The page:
mdd you are right about the increased problems of being raised more secular vs more frum.
Also (I know you did not bring this up, so the following is a general idea and not addressed just to anyone in particular) no one, can know all the details of how someone was raised, no matter how much they ‘think’ they know: Not even if they grew up in the same family.
They cannot know every word of every conversation they had or every private good or bad moment that may have occured between parent and child, or every ache and physical or emotional pain the child had that may or may not have been addressed properly.
If only G-d can judge then that reservation of judgement to G-d alone, must include that only G-d can decide if the parants really ‘did everything right’ or not.September 29, 2013 5:50 pm at 5:50 pm #977288
At chalilavches, I purposely didn’t elaborate on my reason for “going off” so as not to detract from the point of my post, but it is because of difficulty beliving in religion from a logical standpointSeptember 29, 2013 6:21 pm at 6:21 pm #977289000646Participant
Can’t speak for Poppa but if he said that then nope I don’t think he was a very good parent. Doesn’t detract from his greatness in other areas thoughSeptember 29, 2013 6:27 pm at 6:27 pm #977290golferParticipant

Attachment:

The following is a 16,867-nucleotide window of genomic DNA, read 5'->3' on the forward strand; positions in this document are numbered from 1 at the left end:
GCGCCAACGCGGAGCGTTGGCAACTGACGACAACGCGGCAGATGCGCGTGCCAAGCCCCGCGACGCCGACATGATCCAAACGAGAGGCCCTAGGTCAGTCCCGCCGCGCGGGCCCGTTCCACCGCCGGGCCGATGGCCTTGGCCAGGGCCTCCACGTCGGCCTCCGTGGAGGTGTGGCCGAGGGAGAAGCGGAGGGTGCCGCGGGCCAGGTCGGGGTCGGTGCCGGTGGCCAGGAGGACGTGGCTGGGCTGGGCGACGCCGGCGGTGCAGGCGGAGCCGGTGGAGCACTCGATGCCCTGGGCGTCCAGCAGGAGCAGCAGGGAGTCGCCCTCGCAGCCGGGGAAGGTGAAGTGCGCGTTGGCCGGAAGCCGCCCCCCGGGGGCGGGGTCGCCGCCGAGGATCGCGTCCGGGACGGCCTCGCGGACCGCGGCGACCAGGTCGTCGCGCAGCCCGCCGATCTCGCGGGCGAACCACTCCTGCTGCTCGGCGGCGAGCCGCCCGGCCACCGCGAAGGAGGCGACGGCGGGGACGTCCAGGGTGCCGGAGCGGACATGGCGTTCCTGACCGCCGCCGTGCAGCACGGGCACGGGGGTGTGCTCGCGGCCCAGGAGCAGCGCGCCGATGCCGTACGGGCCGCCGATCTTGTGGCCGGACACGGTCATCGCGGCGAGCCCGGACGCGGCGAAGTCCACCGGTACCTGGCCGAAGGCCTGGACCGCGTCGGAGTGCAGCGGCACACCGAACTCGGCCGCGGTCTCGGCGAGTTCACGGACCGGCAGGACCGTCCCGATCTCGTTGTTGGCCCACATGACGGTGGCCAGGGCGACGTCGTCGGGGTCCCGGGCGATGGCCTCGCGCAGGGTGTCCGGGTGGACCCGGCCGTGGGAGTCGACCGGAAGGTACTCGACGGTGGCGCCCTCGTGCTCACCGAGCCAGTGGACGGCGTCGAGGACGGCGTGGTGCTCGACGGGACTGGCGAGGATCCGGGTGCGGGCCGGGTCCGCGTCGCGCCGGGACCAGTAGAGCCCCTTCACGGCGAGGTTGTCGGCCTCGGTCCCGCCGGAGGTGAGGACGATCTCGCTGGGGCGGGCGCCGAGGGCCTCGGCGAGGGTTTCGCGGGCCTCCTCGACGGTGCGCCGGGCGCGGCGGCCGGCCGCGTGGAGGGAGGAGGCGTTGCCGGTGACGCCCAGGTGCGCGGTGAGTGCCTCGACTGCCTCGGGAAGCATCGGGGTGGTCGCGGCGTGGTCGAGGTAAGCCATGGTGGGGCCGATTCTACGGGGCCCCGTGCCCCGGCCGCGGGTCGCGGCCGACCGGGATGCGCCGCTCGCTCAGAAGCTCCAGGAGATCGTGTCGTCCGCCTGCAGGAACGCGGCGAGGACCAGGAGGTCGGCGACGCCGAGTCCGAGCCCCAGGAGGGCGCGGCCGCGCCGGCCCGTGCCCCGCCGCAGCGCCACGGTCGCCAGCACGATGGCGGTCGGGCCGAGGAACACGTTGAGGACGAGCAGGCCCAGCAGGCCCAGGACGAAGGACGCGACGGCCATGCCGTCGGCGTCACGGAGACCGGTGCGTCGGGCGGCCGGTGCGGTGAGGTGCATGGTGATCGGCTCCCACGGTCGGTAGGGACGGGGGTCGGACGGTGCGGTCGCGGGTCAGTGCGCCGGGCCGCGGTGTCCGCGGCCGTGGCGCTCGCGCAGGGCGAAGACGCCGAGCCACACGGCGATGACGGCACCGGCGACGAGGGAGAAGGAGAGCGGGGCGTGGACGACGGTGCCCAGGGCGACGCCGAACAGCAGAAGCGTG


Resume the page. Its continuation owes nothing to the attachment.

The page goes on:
Assaf, if I’m understanding you correctly, you no longer want to observe mitzvot, but you do want to maintain a close relationship with your parents. I don’t think you’re doing anyone a favor by not telling your parents about having made such an important decision. They are bound to find out eventually and will feel very hurt that you were not open and honest with them. Even if there could be some way that you could withhold the truth forever, you would still create a rift by not telling your parents the truth about your life, and by the the lying (or prevaricating if you prefer) that is bound to occur, etc.